The percentage of full-time civilian Hispanic employees in the federal government barely increased in fiscal 2011, but there was more significant progress on hiring Hispanics into senior-level jobs, according to new data from the Office of Personnel Management.
Federal agencies employed about 4,000 more Hispanics in fiscal 2011 than in fiscal 2010, and the percentage of Hispanics in the workforce inched up from 8 percent to 8.1 percent during that same period, OPM said in its annual “Report on Hispanic Employment in the Federal Government.” The report is part of the agency’s efforts to comply with an executive order establishing a governmentwide initiative to promote diversity and inclusion in the federal workforce.
Hiring showed a more significant uptick, with the percentage of Hispanic new hires rising from 6.3 percent in fiscal 2010 to 6.7 percent in fiscal 2011. The percentage of Hispanics hired into the Senior Executive Service went from 2.7 percent in fiscal 2010 to 5.4 percent in fiscal 2011, OPM said.
Hispanics, defined in the report as all persons who identify as Mexican, Puerto Rican, Cuban, Central or South American, or other Spanish culture of origin, regardless of race, are the third most represented ethnic group in the federal workforce, according to the report. In fiscal 2011, whites made up 66.1 percent of permanent federal employees; blacks represented 18 percent; Asian/Pacific Islanders 5.9 percent; American Indians accounted for 2 percent, and 0.1 percent identified as an “unspecified ethnicity.”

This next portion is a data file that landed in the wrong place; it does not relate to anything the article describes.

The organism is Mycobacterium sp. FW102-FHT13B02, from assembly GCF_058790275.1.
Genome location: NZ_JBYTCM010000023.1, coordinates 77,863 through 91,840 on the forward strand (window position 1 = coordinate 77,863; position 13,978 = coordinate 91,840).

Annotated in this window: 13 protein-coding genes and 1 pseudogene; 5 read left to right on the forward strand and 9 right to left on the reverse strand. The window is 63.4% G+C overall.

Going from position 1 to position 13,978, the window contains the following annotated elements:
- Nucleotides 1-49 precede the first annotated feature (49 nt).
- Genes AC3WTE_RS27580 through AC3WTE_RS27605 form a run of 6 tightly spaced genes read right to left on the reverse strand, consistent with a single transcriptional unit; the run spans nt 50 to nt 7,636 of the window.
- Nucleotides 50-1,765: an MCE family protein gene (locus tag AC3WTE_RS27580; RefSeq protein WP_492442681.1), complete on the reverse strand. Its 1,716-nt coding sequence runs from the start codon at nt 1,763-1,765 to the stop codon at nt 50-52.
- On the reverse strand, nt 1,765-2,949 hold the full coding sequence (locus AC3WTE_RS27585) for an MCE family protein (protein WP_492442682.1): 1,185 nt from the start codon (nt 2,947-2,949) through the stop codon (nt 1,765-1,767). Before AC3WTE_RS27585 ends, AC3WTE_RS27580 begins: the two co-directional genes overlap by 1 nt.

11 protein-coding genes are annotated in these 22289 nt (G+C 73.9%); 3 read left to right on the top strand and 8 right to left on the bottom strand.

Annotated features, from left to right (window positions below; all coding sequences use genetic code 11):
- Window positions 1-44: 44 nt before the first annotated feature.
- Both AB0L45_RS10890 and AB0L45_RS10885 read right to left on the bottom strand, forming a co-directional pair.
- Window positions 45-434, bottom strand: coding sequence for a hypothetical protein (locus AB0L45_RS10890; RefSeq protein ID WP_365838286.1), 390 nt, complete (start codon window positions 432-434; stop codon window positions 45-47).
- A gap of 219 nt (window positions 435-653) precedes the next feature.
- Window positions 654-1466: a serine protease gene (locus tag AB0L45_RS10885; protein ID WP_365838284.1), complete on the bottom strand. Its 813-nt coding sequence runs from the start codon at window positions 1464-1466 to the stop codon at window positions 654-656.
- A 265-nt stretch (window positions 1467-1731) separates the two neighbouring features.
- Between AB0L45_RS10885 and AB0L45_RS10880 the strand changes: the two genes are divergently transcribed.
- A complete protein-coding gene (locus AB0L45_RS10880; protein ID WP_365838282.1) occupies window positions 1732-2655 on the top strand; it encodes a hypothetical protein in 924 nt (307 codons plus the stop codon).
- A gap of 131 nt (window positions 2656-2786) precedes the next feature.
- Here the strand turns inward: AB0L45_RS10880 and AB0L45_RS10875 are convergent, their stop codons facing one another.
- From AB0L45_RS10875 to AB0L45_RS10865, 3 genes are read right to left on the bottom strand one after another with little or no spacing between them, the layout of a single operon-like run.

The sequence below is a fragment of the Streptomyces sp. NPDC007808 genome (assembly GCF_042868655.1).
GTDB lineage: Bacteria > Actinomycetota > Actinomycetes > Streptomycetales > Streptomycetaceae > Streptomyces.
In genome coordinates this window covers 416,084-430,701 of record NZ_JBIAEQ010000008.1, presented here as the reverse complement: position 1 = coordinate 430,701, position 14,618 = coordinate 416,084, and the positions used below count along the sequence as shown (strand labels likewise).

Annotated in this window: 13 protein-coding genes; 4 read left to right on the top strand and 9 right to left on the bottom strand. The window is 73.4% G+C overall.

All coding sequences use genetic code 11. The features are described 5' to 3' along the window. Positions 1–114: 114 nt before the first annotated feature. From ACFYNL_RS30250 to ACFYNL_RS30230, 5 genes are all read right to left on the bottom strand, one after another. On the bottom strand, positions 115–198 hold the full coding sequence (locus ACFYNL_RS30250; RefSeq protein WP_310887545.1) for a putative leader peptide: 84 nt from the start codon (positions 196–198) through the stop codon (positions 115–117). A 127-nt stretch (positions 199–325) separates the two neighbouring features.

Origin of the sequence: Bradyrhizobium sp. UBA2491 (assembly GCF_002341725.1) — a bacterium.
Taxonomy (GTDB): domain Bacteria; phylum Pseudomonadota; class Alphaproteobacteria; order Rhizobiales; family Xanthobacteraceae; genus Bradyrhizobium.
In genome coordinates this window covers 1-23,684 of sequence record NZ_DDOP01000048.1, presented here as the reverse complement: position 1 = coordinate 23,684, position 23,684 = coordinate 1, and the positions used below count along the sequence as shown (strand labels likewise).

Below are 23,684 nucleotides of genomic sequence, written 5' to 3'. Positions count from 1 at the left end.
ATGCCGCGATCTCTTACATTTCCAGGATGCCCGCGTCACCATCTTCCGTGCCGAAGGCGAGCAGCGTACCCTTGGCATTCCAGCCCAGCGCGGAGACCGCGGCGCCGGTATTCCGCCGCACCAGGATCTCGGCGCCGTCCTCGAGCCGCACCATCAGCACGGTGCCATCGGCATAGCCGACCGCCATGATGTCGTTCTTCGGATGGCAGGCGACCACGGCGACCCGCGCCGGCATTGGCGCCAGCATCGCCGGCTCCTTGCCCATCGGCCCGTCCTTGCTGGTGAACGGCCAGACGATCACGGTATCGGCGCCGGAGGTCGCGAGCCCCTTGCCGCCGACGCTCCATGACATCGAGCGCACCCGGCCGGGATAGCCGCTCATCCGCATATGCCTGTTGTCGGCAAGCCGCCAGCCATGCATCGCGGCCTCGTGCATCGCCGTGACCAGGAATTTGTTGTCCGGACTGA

Among 23 large agency and department workforces, 13 increased their percentage of Hispanic employees, five posted declines and eight remained unchanged from the past year. Four of the five agencies that reported percentage declines increased the total number of Hispanics employed.
Hispanic representation in the permanent federal civilian workforce has grown steadily during the past decade, increasing from 6.5 percent in fiscal 2000 to 8.1 percent in fiscal 2011, according to the report.
The Homeland Security Department continued to employ the largest number of Hispanics; nearly 21 percent of its workforce identifies as Hispanic. The Social Security Administration, the Equal Employment Opportunity Commission and Treasury Department posted the next highest percentages at slightly more than 14, 13 and 9 percent, respectively.
OPM Director John Berry established a Hispanic Council on Federal Employment in 2011 to help remove barriers to recruitment, hiring, retention and advancement of Hispanics in the federal workforce. Based on that council’s recommendations, OPM created a “messaging plan” to help raise awareness in the Hispanic community about federal employment opportunities, such as the Pathways Programs and programs for veterans.
“We need to cultivate, foster and develop a workplace that is both diverse and inclusive -- a workplace that sustains that diverse and inclusive culture over time,” Berry said in a statement accompanying the report.